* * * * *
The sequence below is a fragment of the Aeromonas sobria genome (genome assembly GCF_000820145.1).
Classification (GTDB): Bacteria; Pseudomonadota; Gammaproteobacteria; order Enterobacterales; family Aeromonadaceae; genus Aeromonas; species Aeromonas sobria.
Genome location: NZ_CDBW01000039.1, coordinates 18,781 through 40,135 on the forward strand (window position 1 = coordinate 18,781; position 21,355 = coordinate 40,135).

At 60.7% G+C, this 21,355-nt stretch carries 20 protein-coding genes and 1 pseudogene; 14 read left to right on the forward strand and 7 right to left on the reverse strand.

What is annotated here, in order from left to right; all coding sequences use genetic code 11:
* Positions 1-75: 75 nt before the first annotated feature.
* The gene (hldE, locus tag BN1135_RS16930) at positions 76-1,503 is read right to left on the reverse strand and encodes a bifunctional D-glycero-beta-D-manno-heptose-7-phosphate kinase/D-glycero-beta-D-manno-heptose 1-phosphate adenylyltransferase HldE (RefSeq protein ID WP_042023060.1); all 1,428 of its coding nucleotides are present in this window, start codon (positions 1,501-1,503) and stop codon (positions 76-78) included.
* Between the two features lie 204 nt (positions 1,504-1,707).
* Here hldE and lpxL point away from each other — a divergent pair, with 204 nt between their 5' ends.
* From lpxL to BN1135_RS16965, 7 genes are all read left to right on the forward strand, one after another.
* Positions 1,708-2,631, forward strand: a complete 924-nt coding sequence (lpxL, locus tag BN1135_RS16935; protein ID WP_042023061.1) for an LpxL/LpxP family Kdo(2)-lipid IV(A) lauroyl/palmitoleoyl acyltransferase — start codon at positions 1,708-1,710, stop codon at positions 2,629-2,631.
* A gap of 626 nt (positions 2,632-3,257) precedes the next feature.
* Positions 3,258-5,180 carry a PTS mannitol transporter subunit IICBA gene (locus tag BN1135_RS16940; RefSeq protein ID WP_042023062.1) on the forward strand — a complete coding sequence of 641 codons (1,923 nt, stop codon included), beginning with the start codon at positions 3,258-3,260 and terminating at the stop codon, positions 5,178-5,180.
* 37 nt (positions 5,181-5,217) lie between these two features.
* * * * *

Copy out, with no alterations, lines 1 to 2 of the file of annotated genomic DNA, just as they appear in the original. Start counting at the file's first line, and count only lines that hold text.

The sequence below is a fragment of the Aeromonas sobria genome (genome assembly GCF_000820145.1).
Classification (GTDB): Bacteria; Pseudomonadota; Gammaproteobacteria; order Enterobacterales; family Aeromonadaceae; genus Aeromonas; species Aeromonas sobria.